Flip Top Tool Stand
(click photos for larger versions.)
But my shop is not very big...
Most people build stands like this to hold two tools. Like a Miter saw and a planer, or an Oscillating Spindle Sander and a grinder. Things like that. I don't have a second tool yet, but I want to build the stand so it is ready for that. For now it can serve as table space if needed.
Editorial aside: One thing that puzzled me with most of the other fliptop stands that I've come across is that people would double-up the plywood for the sides. Why? Plywood standing on edge is really, really strong. I'm sticking with just one thickness of plywood. However, I did add a narrow 1-5/8" strip on each edge. This gives more strength, and also helps remove the wiggle.
Now for the top, I did use two thicknesses of 3/4" plywood. This is for strength, mass, and to give a thick top for bolting too.
I am planning to toss two bags of sand into the base for a counterweight. When I do that, I'll put a top over the open base.
I bought a 3ft rod of 1/2" steel, and cut it down to fit. I made the groove in the two top pieces using a 1/2" roundover bit in my router. I picked up this idea from a ww'ing forum -- some plans just have a bolt from the side into the top to serve as the pivot point. That doesn't seem very robust. An axle all the way across is much stronger, I think.
Someday, maybe I need to get some clamping cauls. Ya think?
... time passes ...
As you can see, the axle is set in some hardwood -- white oak in this case -- rather than just being set into holes in the plywood. This should be stronger, and not only that, it is easily replaceable. Earlier, I cut a notch out of the top of the sides (which you can see in the previous photos) to accomodate this. A bit of wax was dabbed into each hole to help the axle spin smoothly.
These blocks are just held in place with two screws, so they're easy to replace should this not work out, or should they wear out. And it isn't easy to see, but they are intentionally a bit thicker than the sides, so that it holds the flip top away from the sides so it doesn't scrape. (They protrude about 1/16" - 3/32" on the inside)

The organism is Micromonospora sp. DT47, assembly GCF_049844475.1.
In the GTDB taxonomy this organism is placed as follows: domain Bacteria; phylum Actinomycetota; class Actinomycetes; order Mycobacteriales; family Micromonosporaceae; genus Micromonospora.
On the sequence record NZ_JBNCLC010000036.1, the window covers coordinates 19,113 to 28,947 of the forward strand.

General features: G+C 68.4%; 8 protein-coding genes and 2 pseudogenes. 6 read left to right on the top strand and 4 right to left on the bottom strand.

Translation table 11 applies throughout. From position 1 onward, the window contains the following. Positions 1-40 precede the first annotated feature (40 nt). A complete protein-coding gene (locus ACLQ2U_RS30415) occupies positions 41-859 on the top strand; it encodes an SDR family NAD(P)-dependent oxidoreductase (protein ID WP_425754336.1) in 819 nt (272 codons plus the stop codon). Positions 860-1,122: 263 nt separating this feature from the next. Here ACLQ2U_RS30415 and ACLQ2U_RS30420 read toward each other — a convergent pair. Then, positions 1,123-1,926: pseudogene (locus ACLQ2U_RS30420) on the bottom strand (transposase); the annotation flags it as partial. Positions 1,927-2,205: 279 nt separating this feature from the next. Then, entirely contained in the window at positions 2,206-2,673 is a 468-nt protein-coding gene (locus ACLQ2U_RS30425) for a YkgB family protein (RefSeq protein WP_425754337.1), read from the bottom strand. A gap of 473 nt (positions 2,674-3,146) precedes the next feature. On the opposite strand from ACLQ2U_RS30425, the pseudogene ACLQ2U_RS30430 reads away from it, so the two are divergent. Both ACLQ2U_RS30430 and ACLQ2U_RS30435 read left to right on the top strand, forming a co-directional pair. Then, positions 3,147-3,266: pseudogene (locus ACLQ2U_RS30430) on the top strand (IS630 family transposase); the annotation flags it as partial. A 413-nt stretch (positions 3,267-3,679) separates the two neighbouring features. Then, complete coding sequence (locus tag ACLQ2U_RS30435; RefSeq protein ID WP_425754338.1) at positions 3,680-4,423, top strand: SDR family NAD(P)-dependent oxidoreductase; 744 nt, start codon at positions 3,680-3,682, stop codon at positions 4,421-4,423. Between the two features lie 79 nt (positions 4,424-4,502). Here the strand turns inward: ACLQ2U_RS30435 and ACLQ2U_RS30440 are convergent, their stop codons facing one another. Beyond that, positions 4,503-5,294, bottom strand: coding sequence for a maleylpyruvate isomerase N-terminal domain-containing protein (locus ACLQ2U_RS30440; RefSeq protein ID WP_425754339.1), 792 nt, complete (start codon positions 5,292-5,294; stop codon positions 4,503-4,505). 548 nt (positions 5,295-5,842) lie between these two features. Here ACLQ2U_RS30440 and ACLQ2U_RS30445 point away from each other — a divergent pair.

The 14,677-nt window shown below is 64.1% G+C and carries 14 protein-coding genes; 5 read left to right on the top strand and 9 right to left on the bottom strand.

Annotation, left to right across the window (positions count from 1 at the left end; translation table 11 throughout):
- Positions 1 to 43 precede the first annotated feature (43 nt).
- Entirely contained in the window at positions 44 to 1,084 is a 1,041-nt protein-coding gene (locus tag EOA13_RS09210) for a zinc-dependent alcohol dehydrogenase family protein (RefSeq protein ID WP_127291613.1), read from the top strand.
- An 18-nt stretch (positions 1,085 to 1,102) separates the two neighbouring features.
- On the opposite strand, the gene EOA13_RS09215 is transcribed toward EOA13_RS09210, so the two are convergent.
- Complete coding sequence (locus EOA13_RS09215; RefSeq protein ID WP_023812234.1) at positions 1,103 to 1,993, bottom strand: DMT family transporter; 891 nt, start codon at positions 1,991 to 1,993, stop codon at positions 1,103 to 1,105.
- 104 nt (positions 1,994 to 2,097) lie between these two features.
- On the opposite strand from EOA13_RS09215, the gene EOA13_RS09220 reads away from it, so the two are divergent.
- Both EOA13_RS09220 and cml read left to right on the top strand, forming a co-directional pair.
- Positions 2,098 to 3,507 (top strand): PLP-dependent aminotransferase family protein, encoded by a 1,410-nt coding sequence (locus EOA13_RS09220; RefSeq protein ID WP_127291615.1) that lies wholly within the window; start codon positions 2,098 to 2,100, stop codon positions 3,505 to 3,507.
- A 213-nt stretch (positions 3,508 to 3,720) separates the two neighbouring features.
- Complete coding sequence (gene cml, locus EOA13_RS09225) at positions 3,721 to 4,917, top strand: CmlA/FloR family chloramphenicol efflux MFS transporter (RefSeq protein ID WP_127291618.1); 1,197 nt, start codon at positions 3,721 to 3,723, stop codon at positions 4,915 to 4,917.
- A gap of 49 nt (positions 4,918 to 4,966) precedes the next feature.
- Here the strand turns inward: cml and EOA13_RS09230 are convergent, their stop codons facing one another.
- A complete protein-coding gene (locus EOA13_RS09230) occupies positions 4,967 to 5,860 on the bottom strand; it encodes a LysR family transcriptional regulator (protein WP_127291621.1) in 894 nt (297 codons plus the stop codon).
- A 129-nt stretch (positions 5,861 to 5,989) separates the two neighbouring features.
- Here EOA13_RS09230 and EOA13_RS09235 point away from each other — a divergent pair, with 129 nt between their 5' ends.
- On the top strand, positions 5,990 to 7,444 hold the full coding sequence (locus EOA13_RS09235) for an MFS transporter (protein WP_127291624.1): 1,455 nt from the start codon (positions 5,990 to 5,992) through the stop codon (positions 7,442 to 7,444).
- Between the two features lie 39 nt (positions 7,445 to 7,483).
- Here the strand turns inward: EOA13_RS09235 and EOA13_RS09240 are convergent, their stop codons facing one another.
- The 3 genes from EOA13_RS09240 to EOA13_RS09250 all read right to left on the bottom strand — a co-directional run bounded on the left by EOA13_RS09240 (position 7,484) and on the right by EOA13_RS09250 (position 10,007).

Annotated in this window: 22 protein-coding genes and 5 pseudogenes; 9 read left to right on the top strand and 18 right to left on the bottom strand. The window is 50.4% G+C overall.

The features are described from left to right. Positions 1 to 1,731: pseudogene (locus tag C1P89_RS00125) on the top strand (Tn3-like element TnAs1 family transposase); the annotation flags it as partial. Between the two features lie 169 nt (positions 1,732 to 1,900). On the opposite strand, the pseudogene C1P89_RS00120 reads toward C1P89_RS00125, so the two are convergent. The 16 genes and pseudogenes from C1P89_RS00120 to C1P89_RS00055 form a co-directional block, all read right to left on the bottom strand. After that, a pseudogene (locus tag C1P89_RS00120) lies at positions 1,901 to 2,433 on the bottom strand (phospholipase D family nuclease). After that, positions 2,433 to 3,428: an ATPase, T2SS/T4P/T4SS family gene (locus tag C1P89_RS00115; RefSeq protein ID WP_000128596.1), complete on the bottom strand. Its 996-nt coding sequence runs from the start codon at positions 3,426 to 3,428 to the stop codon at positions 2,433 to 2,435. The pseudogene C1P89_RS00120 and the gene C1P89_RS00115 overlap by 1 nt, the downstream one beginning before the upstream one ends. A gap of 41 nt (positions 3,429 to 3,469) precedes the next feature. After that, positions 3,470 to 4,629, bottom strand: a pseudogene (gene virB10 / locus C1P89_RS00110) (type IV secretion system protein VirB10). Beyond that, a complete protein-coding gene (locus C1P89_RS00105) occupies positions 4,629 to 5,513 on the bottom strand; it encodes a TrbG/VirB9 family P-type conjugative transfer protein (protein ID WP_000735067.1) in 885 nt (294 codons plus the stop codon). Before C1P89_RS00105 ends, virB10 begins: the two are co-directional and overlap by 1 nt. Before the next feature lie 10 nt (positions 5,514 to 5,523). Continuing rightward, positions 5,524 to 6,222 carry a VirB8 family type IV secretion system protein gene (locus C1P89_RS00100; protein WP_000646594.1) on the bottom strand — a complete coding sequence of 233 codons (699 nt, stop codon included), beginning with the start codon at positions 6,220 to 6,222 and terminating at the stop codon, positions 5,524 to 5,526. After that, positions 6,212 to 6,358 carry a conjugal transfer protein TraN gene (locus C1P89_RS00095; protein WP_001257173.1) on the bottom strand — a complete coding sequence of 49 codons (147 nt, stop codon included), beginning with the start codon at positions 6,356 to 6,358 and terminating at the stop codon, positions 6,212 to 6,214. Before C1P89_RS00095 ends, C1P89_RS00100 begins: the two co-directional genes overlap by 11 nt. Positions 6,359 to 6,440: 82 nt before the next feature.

I put three coats of flecto varathane WB on the top. First, I had it available, and second, I thought it would give it a nice protective coating. But that was too much work for the rest of the carcass. On that I wiped on , and buffed out, (wax on, wax off!) a coat of walnut oil. I happened to have a small can of it that I had picked up some months back and then decided not to use. It spread on quickly and easily, and buffed up with a satiny danish-oil feel. Gives a nice warm tone to the pale plywood.
All I really need to do now is put on some more latches to hold the top steady (only has one so far, to try out how well it holds), and then bolt the planer into place. Oh yeah, and I also need to pick up a bag of sand (or two) to toss into the bottom to give some weight to the thing. Oh, and I think I'll want to fabricate some handles for the flip top.
... More Time Passes and we're ...
This key sits in a hole in the top of the planer. So what do you think happens when you flip the planer over? Right. For now I've just left it sitting inside the base with the sand.
For anyone curious, here are the vital stats:
This is a pretty big stand. It could have been a bit smaller, if I was willing to take the dust shroud/port off of the unit each time.
...and that's all, folks!
If I were to build it again, now that I know how stable it is, I think I would try to design the base differently. It sure doesn't need the whole base for sand.
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